Polling Immigration

Publish Date: 

Executive Summary (PDF) | Full Poll Results (PDF)


In each of these four states, voters:

  • Overwhelmingly support what has been called Comprehensive Immigration Reform, including a “path to citizenship” for undocumented immigrants.
  • Have a positive view of undocumented immigrants, believing that they have come here to work and seek a better life, are not taking jobs from American citizens and are not interested in receiving public handouts.
  • Blame the federal government and business for the broken immigration system, and do not blame the immigrants themselves.   

In each of the four states, U.S. Sen. Barack Obama is performing significantly better now than U.S. Sen. John Kerry did with Hispanic voters in 2004. The findings of these four polls are consistent with other public polling and election data, showing that: 

  • The public has already embraced Comprehensive Immigration Reform as a pragmatic and effective way of fixing the broken immigration system.  
  • The issue of immigration remains an important issue to voters, particularly Hispanics, and Democrats and Barack Obama are more trusted to handle the immigration issue than U.S. Sen. John McCain and the Republicans.
  • John McCain has been unable to distance himself from the recent collapse of the Republican brand with Hispanic voters.
  • The dramatic swing of Hispanic voters to Senator Obama in Florida, Colorado, New Mexico and Nevada with a total of 46 electoral votes has helped turn these previously red states, all critical to Bush’s narrow victory in 2004, into competitive swing states this year.
  • But in each state, 14 percent to 20 percent of the Hispanic electorate remains undecided, which translates into a two percent to six percent of the statewide vote in each state – a percentage significant enough to tip dead even states into one camp or the other.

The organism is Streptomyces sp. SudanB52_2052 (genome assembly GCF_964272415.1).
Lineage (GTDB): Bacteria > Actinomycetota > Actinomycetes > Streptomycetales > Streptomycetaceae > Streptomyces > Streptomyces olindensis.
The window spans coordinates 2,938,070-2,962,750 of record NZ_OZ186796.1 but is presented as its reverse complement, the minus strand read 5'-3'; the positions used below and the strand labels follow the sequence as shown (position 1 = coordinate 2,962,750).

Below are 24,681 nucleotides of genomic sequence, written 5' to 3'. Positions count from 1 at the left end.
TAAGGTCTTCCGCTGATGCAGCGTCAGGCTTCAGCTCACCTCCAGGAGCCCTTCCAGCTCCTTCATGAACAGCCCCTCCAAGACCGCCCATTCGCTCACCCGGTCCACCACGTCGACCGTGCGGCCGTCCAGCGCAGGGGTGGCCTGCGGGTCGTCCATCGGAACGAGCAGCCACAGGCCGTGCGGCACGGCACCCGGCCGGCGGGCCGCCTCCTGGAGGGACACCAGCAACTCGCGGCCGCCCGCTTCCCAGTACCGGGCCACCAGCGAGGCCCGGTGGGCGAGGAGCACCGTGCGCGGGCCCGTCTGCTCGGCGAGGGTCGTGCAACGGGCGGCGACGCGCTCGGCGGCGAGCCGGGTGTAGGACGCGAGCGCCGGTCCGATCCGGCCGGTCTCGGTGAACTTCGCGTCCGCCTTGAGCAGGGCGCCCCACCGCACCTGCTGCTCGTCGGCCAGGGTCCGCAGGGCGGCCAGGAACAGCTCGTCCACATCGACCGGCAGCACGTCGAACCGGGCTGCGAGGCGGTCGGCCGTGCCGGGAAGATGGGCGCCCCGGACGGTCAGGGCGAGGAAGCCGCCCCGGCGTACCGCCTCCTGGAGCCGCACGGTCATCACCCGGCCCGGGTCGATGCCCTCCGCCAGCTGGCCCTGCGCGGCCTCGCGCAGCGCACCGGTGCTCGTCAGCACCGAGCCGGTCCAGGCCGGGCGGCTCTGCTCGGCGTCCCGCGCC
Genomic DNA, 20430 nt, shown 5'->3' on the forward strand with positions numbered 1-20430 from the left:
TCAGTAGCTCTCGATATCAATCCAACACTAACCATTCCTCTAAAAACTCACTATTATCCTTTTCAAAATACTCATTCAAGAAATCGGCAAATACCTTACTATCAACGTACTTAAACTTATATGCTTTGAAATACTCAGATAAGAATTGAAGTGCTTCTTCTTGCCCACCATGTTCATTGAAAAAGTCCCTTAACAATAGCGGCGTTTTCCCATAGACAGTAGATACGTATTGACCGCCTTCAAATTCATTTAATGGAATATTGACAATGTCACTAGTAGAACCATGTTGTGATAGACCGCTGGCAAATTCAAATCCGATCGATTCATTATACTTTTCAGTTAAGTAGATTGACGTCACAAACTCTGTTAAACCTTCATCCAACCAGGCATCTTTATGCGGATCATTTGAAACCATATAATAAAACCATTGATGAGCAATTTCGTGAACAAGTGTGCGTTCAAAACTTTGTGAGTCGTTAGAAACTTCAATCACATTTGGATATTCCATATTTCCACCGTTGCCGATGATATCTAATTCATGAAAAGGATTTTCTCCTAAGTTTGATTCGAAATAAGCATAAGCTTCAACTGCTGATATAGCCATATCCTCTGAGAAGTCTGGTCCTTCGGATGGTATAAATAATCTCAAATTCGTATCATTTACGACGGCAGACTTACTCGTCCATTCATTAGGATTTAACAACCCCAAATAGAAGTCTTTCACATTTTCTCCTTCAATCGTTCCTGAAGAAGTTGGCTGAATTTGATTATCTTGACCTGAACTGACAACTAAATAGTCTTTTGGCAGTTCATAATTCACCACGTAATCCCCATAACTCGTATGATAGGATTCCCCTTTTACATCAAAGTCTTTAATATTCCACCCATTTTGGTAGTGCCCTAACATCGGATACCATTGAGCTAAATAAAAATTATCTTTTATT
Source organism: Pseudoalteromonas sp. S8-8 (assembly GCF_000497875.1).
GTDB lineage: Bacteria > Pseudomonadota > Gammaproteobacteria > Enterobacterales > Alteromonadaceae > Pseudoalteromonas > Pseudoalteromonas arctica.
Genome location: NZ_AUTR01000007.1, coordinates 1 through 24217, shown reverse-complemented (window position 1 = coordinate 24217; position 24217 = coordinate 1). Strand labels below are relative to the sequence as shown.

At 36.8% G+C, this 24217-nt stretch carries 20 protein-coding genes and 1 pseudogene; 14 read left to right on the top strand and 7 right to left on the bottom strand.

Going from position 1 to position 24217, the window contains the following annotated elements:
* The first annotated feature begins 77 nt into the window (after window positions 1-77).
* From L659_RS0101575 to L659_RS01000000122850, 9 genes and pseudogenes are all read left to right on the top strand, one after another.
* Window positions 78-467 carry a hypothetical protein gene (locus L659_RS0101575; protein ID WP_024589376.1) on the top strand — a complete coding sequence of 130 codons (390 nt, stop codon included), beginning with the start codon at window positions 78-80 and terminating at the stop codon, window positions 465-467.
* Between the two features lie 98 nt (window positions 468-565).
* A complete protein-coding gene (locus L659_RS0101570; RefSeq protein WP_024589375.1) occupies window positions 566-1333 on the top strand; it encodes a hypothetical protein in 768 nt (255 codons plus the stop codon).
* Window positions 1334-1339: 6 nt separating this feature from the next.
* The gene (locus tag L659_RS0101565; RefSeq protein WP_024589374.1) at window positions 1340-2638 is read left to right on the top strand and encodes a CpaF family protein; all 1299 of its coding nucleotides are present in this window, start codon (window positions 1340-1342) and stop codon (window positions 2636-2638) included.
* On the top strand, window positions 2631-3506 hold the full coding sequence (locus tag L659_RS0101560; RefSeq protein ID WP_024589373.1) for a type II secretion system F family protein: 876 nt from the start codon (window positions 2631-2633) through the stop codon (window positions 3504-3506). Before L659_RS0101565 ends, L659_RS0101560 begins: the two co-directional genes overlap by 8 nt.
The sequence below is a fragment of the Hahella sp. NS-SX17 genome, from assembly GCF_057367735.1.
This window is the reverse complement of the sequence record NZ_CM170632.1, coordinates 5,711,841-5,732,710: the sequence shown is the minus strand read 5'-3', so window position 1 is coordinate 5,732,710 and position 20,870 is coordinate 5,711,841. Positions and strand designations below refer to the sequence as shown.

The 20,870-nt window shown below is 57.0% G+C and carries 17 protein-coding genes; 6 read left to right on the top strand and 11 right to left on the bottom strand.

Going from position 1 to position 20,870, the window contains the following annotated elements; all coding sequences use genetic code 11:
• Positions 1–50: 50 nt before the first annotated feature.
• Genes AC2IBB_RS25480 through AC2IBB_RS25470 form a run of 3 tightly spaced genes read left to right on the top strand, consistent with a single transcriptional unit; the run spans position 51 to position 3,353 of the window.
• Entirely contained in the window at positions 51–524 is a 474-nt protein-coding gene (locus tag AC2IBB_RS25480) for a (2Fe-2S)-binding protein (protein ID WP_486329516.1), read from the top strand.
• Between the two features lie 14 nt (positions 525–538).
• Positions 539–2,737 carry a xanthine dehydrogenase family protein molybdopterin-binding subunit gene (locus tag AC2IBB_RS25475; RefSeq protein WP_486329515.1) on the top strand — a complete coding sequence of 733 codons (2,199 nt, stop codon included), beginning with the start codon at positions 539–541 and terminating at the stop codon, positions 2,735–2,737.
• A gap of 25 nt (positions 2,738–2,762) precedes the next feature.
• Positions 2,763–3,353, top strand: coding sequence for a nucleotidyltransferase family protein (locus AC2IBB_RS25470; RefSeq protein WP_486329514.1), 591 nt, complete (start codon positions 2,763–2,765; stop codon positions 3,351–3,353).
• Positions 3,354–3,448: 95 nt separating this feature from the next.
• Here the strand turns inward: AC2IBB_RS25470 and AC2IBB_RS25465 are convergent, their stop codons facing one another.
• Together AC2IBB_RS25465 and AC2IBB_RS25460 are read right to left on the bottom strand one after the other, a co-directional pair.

These findings suggest that in these states:

  • Embracing Comprehensive Immigration Reform as a pragmatic, effective way to fix the broken immigration system can be a winning issue for candidates and elected officials.  
  • Immigrants are not “the problem.”  The broken immigration system is.  Efforts to “blame the immigrants” will not work as the public has a very positive view of the undocumented immigrants themselves and the contributions they are making to America. The Republican Party’s own mismanagement of this issue in recent years confirms this finding. 
  • The Hispanic vote may very well determine the Presidential winner in these four states. Given how close the election is, this may determine the outcome of the Presidential race itself. 

A final note on terminology: Different groups and individuals use the term “Comprehensive Immigration Reform” to mean very different things. In these polls, we asked: “Would you support or oppose a comprehensive immigration reform that strengthens border security, sets up an employment verification plan, establishes serious criminal penalties for employers that hire illegal workers, creates a new visa program for 200,000 workers annually, substantially increases the number of family visas available for the immediate relatives of legal immigrants, and grants illegal immigrants conditional legal status for six years and then a path to permanent residency and citizenship if they meet certain requirements?”

NDN has a history of fighting for immigration reform. NDN has demonstrated its commitment to achieving a sensible immigration system, in part, by spending record sums in media campaigns designed specifically to counter anti-immigrant campaigns. Similarly, as a cornerstone of NDN’s Hispanic Programs, NDN has regularly hosted forums with members of both chambers of Congress.

For more information on NDN’s work and analyses on Hispanic issues and electoral and demographic trends, please read our May 30, 2008, report, Hispanics Rising II, as well as last year’s article in Mother Jones, The 50-Year Strategy.


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